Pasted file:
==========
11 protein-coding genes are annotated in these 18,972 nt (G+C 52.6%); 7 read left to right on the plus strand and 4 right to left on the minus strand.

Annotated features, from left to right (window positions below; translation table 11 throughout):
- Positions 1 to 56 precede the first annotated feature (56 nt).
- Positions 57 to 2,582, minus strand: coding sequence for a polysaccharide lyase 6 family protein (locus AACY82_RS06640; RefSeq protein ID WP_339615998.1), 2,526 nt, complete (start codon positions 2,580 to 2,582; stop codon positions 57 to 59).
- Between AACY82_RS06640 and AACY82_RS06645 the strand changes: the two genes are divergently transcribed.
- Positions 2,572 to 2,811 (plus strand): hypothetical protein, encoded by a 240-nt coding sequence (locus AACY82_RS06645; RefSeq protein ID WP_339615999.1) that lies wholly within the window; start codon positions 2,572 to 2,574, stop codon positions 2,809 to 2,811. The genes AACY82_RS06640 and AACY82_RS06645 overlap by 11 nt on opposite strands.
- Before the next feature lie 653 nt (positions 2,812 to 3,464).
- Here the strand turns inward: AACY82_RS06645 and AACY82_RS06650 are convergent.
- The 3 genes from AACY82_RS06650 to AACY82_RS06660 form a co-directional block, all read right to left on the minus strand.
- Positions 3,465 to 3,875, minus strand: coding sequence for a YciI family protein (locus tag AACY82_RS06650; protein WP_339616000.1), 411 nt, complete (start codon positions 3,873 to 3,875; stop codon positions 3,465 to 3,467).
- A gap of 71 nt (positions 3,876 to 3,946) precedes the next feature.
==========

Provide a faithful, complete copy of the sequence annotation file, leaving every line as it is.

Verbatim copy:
11 protein-coding genes are annotated in these 18,972 nt (G+C 52.6%); 7 read left to right on the plus strand and 4 right to left on the minus strand.

Annotated features, from left to right (window positions below; translation table 11 throughout):
- Positions 1 to 56 precede the first annotated feature (56 nt).
- Positions 57 to 2,582, minus strand: coding sequence for a polysaccharide lyase 6 family protein (locus AACY82_RS06640; RefSeq protein ID WP_339615998.1), 2,526 nt, complete (start codon positions 2,580 to 2,582; stop codon positions 57 to 59).
- Between AACY82_RS06640 and AACY82_RS06645 the strand changes: the two genes are divergently transcribed.
- Positions 2,572 to 2,811 (plus strand): hypothetical protein, encoded by a 240-nt coding sequence (locus AACY82_RS06645; RefSeq protein ID WP_339615999.1) that lies wholly within the window; start codon positions 2,572 to 2,574, stop codon positions 2,809 to 2,811. The genes AACY82_RS06640 and AACY82_RS06645 overlap by 11 nt on opposite strands.
- Before the next feature lie 653 nt (positions 2,812 to 3,464).
- Here the strand turns inward: AACY82_RS06645 and AACY82_RS06650 are convergent.
- The 3 genes from AACY82_RS06650 to AACY82_RS06660 form a co-directional block, all read right to left on the minus strand.
- Positions 3,465 to 3,875, minus strand: coding sequence for a YciI family protein (locus tag AACY82_RS06650; protein WP_339616000.1), 411 nt, complete (start codon positions 3,873 to 3,875; stop codon positions 3,465 to 3,467).
- A gap of 71 nt (positions 3,876 to 3,946) precedes the next feature.